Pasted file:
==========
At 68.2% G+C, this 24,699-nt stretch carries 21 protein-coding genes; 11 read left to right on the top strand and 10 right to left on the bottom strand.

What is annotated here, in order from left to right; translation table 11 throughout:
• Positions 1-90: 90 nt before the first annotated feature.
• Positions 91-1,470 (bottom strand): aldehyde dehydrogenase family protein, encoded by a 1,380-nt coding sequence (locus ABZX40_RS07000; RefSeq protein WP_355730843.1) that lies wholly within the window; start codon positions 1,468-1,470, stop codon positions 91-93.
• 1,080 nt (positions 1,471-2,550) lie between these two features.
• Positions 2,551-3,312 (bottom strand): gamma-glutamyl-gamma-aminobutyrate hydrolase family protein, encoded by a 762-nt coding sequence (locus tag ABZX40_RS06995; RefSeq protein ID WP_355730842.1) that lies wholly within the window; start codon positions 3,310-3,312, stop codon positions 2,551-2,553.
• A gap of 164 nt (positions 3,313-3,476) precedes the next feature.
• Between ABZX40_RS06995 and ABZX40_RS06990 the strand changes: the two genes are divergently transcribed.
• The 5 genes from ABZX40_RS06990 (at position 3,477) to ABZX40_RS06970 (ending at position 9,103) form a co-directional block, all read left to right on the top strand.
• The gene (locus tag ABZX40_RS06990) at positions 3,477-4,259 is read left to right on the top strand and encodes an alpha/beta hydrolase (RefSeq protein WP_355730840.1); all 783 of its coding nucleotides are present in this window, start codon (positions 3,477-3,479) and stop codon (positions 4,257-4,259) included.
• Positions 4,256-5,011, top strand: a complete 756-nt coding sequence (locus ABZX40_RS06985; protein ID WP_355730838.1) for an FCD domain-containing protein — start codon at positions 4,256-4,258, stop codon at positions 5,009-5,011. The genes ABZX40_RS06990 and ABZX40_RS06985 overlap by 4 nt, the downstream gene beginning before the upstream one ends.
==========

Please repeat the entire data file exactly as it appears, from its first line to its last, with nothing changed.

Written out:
At 68.2% G+C, this 24,699-nt stretch carries 21 protein-coding genes; 11 read left to right on the top strand and 10 right to left on the bottom strand.

What is annotated here, in order from left to right; translation table 11 throughout:
• Positions 1-90: 90 nt before the first annotated feature.
• Positions 91-1,470 (bottom strand): aldehyde dehydrogenase family protein, encoded by a 1,380-nt coding sequence (locus ABZX40_RS07000; RefSeq protein WP_355730843.1) that lies wholly within the window; start codon positions 1,468-1,470, stop codon positions 91-93.
• 1,080 nt (positions 1,471-2,550) lie between these two features.
• Positions 2,551-3,312 (bottom strand): gamma-glutamyl-gamma-aminobutyrate hydrolase family protein, encoded by a 762-nt coding sequence (locus tag ABZX40_RS06995; RefSeq protein ID WP_355730842.1) that lies wholly within the window; start codon positions 3,310-3,312, stop codon positions 2,551-2,553.
• A gap of 164 nt (positions 3,313-3,476) precedes the next feature.
• Between ABZX40_RS06995 and ABZX40_RS06990 the strand changes: the two genes are divergently transcribed.
• The 5 genes from ABZX40_RS06990 (at position 3,477) to ABZX40_RS06970 (ending at position 9,103) form a co-directional block, all read left to right on the top strand.
• The gene (locus tag ABZX40_RS06990) at positions 3,477-4,259 is read left to right on the top strand and encodes an alpha/beta hydrolase (RefSeq protein WP_355730840.1); all 783 of its coding nucleotides are present in this window, start codon (positions 3,477-3,479) and stop codon (positions 4,257-4,259) included.
• Positions 4,256-5,011, top strand: a complete 756-nt coding sequence (locus ABZX40_RS06985; protein ID WP_355730838.1) for an FCD domain-containing protein — start codon at positions 4,256-4,258, stop codon at positions 5,009-5,011. The genes ABZX40_RS06990 and ABZX40_RS06985 overlap by 4 nt, the downstream gene beginning before the upstream one ends.